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Database Management Systems: Data Mining

Database Management Systems: Data Mining

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Database Management Systems: Data Mining

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  1. Database Management Systems:Data Mining Data Compression

  2. The Need for Data Compression • Noisy data • Need to combine data to smooth it (bins) • Too many values in a dimension • Need to combine data to get smaller number of sets • Hierarchies • Rollup data into natural hierarchies • Create additional hierarchies • Data compression • Large text, images, time series (wavelet compression)

  3. Bins Data: 3, 9, 17, 27, 32, 32, 37, 48, 55 • Numerical data • Create bins • Equal-depth partitions • Equal-width partitions • Bin mean/smoothing • Choose number of bins? Bin 1: 3, 9, 17 Bin 2: 27, 32, 32 Bin 3: 37, 48, 55 Bin 1: 3 – 20.3 3, 9, 17 Bin 2: 20.3 – 37.6 27, 32, 32, 37 Bin 3: 37.6 – 55 48, 55 Bin 1: 9.6, 9.6, 9.6 Bin 2: 30.3, 30.3, 30.3 Bin 3: 46.6, 46.6, 46.6

  4. What is Cluster Analysis? • The process of placing items into groups, where items within a group are similar to each other, and dissimilar to items in other groups. • Similar to Classification Analysis, but in classification, the group characteristics are known in advance (e.g., borrowers who successfully repaid loans).

  5. Clustering • Find groups statistically • Eliminate outliers

  6. Standardization • If there are multiple attributes with continuous variables, you should standardize them. • Z-Scores are a common approach, but using a standard squared-deviation places too much weight on outliers.

  7. Distance Measure • A simple distance measure is the l1 norm: • D(i,j) = |xi1-xj1| + |xi2-xj2| + … + |xin-xjn| • A more common measure is the Euclidean or l2 norm: • D(i,j) = sqrt((xi1-xj1)2 + (xi1-xj1)2 + … + (xi1-xj1)2) 3 5 x2 x1

  8. General Distance Measure • In general form:

  9. Hierarchies Dates Year – Quarter – Month – Day Year – Quarter – Week – Day Business hierarchies Division/Product Function: Marketing, HRM, Production, … Region Region hierarchies World – Continent – Nation – State – City

  10. Clustering: Principal Components • Find the primary factors that define the data (vectors Y1, Y2) • Statistical packages can compute them quickly. • Map raw data (x1, x2 points) into the two vectors.. • Use the vectors instead of the raw data. X2 Y1 Y2 X1

  11. Factor Analysis: Latent Variables • Some data is not observable, but can be measured through indicator variables. Classic example: human intelligence which can be evaluated through a variety of tests IQ Test Intelligence SAT ACT

  12. Exploratory Factor Analysis • Survey (marketing) • Many items (questions) • Are they related? • Can the data be described by a small number of factors? Q1 Factor 1 Q2 Q3 Q4 Factor 2 Q5 Q6

  13. Regression to Reduce Values • Estimate regression coefficients • If good fit, use the coefficients to pick categories

  14. Wavelet Compression • Find patterns (wavelets) in the data • Standard compression methods (GIF) • Reduces data to a small number of wavelet patterns • Particularly useful for complex data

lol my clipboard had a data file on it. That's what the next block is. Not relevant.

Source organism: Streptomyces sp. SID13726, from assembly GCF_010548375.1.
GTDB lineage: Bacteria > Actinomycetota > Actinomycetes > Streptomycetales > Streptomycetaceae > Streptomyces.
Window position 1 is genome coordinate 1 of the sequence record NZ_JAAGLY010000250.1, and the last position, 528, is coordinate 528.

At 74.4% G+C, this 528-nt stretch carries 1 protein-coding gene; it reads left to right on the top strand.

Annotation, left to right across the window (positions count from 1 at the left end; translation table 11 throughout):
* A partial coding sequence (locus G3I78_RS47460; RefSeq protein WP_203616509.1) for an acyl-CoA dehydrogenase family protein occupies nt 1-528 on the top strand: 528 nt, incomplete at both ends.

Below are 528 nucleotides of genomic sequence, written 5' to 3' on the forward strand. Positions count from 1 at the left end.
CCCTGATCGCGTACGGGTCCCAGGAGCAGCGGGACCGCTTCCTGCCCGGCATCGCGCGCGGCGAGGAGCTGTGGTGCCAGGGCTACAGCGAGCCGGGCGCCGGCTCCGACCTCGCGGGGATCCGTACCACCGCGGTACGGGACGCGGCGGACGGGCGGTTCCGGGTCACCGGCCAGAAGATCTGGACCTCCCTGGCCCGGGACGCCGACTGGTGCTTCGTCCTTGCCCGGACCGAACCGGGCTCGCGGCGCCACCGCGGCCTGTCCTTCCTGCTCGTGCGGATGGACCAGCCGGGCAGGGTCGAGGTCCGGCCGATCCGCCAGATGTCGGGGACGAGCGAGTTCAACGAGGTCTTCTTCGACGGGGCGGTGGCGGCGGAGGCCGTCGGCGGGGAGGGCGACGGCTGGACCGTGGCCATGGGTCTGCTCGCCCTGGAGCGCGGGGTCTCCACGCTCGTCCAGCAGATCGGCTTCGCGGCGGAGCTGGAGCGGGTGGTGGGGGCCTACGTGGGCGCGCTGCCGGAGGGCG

15. Clustering Technologies • K-means • User specifies number of clusters (k) • System minimizes intracluster distance (usually L2: sum of squared errors). • K-medoids (selects representative center point) • Hierarchical (BIRCH) • Non-spherical (CURE) • Density-based (DBSCAN, DENCLUE [best of group]) • Grid-based (STING, CLIQUE) Data Mining, Jiawei Han and Micheline Kamber, 2001; chapter 8

  16. Classification • Classify an outcome based on attributes. Similar to prediction and attribute valuation, but generally splits attributes into groups. • Example: Decision Tree • Will customers buy a new item? Age <=25 >50 26…50 Yes Student Income No Yes Low High No Yes No Yes

  17. Decision Tree • Modeler specifies • The dependent variable (outcome) • The attribute variables • Sample/training data • The system selects the nodes and the criteria to best fit the model. Possibly using the gain in information criteria. • Results are useful in data mining/OLAP/cube browser. The tree nodes become important sides of the cube, and the classification levels specify hierarchies.

  18. Bayesian Classifier • Goal: predict the probability that an item belongs to a class. • Begin with the naïve assumption: with m classes, the a priori probability P(Ci) = 1/m • Bayes’ Theorem: The probability that sample X belongs in Class i is P(Ci|X). • Assume the attributes are independent, so you can multiply the probabilities. Estimate the attribute probabilities from the sample. For categorical data, sik is the number of training samples of Class Ci having the value xk for Ak and si is the number of training samples in Ci. For continuous variables, use a Gaussian (normal) distribution.

  19. Neural Networks Output Cells Input weights 7 3 -2 4 Hidden Layer Some of the connections Incomplete pattern/missing inputs. Sensory Input Cells

  20. Neural Networks: Back Propogation • Training sample with known results • Define the network • Number of layers (You must have one hidden layer) • Number of cells in each layer • Normalize the data between 0.0 and 1.0 • Initialize the weights (small random numbers) • Propagate forward and compute the error • Update the weights and biases working backwards w0j X0 Σ θj w1j X1 Output f wnj bias Xn Weighted sum Inputs

  21. NN: Error Calculations • Errj = Oj (1-Oj)(Tj-Oj) • Tj is the true output, Oj (1-Oj ) is the derivative of the logistic function • For the hidden layer: • (l) is the learning rate